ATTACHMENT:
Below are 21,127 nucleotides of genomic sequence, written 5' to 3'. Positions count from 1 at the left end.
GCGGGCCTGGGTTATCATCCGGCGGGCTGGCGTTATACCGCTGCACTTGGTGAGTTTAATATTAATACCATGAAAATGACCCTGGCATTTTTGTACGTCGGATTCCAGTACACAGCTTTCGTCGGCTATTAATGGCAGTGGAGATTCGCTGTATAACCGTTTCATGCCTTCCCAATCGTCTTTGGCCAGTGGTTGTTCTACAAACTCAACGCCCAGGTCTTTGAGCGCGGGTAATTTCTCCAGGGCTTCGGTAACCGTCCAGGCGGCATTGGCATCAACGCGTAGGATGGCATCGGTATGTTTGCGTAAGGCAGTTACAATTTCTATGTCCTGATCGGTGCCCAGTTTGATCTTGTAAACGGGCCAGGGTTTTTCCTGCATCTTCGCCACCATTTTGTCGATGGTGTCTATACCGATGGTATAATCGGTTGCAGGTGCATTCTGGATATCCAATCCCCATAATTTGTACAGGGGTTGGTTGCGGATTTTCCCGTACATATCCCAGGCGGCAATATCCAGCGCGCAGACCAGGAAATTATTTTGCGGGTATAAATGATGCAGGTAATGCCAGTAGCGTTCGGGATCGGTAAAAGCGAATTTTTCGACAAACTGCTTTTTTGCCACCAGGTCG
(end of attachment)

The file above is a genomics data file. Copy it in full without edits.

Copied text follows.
Below are 21,127 nucleotides of genomic sequence, written 5' to 3'. Positions count from 1 at the left end.
GCGGGCCTGGGTTATCATCCGGCGGGCTGGCGTTATACCGCTGCACTTGGTGAGTTTAATATTAATACCATGAAAATGACCCTGGCATTTTTGTACGTCGGATTCCAGTACACAGCTTTCGTCGGCTATTAATGGCAGTGGAGATTCGCTGTATAACCGTTTCATGCCTTCCCAATCGTCTTTGGCCAGTGGTTGTTCTACAAACTCAACGCCCAGGTCTTTGAGCGCGGGTAATTTCTCCAGGGCTTCGGTAACCGTCCAGGCGGCATTGGCATCAACGCGTAGGATGGCATCGGTATGTTTGCGTAAGGCAGTTACAATTTCTATGTCCTGATCGGTGCCCAGTTTGATCTTGTAAACGGGCCAGGGTTTTTCCTGCATCTTCGCCACCATTTTGTCGATGGTGTCTATACCGATGGTATAATCGGTTGCAGGTGCATTCTGGATATCCAATCCCCATAATTTGTACAGGGGTTGGTTGCGGATTTTCCCGTACATATCCCAGGCGGCAATATCCAGCGCGCAGACCAGGAAATTATTTTGCGGGTATAAATGATGCAGGTAATGCCAGTAGCGTTCGGGATCGGTAAAAGCGAATTTTTCGACAAACTGCTTTTTTGCCACCAGGTCG